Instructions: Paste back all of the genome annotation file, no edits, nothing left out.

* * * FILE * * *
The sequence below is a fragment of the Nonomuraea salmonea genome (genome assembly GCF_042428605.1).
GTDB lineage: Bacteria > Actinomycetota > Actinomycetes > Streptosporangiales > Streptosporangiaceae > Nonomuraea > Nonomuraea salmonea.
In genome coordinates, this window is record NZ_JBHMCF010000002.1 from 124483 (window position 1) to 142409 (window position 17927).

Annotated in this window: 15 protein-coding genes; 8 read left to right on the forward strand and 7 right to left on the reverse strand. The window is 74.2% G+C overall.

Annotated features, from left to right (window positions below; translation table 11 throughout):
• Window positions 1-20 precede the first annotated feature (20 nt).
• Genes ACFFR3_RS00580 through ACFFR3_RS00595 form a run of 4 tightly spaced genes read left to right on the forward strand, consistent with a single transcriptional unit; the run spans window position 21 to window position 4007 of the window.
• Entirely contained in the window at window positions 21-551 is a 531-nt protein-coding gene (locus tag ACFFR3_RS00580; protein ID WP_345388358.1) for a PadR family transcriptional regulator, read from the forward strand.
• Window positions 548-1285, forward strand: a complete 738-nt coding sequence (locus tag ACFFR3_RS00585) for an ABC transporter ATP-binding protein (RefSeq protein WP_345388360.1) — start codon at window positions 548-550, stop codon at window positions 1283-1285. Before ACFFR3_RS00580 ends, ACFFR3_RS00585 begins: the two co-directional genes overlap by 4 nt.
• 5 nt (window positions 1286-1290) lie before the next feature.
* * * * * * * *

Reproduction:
The sequence below is a fragment of the Nonomuraea salmonea genome (genome assembly GCF_042428605.1).
GTDB lineage: Bacteria > Actinomycetota > Actinomycetes > Streptosporangiales > Streptosporangiaceae > Nonomuraea > Nonomuraea salmonea.
In genome coordinates, this window is record NZ_JBHMCF010000002.1 from 124483 (window position 1) to 142409 (window position 17927).

Annotated in this window: 15 protein-coding genes; 8 read left to right on the forward strand and 7 right to left on the reverse strand. The window is 74.2% G+C overall.

Annotated features, from left to right (window positions below; translation table 11 throughout):
• Window positions 1-20 precede the first annotated feature (20 nt).
• Genes ACFFR3_RS00580 through ACFFR3_RS00595 form a run of 4 tightly spaced genes read left to right on the forward strand, consistent with a single transcriptional unit; the run spans window position 21 to window position 4007 of the window.
• Entirely contained in the window at window positions 21-551 is a 531-nt protein-coding gene (locus tag ACFFR3_RS00580; protein ID WP_345388358.1) for a PadR family transcriptional regulator, read from the forward strand.
• Window positions 548-1285, forward strand: a complete 738-nt coding sequence (locus tag ACFFR3_RS00585) for an ABC transporter ATP-binding protein (RefSeq protein WP_345388360.1) — start codon at window positions 548-550, stop codon at window positions 1283-1285. Before ACFFR3_RS00580 ends, ACFFR3_RS00585 begins: the two co-directional genes overlap by 4 nt.
• 5 nt (window positions 1286-1290) lie before the next feature.